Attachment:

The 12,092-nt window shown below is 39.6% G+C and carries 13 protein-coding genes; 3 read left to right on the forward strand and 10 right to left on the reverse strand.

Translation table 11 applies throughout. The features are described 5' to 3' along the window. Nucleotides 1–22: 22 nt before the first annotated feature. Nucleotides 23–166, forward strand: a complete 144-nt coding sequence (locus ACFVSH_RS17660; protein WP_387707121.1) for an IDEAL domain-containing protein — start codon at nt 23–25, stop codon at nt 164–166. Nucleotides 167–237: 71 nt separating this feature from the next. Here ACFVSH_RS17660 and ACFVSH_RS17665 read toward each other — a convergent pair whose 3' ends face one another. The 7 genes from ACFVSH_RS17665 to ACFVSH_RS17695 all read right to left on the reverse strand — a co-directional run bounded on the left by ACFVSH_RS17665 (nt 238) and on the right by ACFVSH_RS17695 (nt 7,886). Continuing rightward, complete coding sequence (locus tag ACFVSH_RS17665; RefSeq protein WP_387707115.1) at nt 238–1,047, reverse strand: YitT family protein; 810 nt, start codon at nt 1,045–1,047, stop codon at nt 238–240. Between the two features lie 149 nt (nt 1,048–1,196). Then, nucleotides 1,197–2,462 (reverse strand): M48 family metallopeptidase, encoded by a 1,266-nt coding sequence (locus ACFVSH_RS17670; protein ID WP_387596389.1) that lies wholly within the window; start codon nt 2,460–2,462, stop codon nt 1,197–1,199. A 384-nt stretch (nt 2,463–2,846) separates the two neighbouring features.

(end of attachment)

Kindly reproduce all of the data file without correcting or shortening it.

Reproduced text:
The 12,092-nt window shown below is 39.6% G+C and carries 13 protein-coding genes; 3 read left to right on the forward strand and 10 right to left on the reverse strand.

Translation table 11 applies throughout. The features are described 5' to 3' along the window. Nucleotides 1–22: 22 nt before the first annotated feature. Nucleotides 23–166, forward strand: a complete 144-nt coding sequence (locus ACFVSH_RS17660; protein WP_387707121.1) for an IDEAL domain-containing protein — start codon at nt 23–25, stop codon at nt 164–166. Nucleotides 167–237: 71 nt separating this feature from the next. Here ACFVSH_RS17660 and ACFVSH_RS17665 read toward each other — a convergent pair whose 3' ends face one another. The 7 genes from ACFVSH_RS17665 to ACFVSH_RS17695 all read right to left on the reverse strand — a co-directional run bounded on the left by ACFVSH_RS17665 (nt 238) and on the right by ACFVSH_RS17695 (nt 7,886). Continuing rightward, complete coding sequence (locus tag ACFVSH_RS17665; RefSeq protein WP_387707115.1) at nt 238–1,047, reverse strand: YitT family protein; 810 nt, start codon at nt 1,045–1,047, stop codon at nt 238–240. Between the two features lie 149 nt (nt 1,048–1,196). Then, nucleotides 1,197–2,462 (reverse strand): M48 family metallopeptidase, encoded by a 1,266-nt coding sequence (locus ACFVSH_RS17670; protein ID WP_387596389.1) that lies wholly within the window; start codon nt 2,460–2,462, stop codon nt 1,197–1,199. A 384-nt stretch (nt 2,463–2,846) separates the two neighbouring features.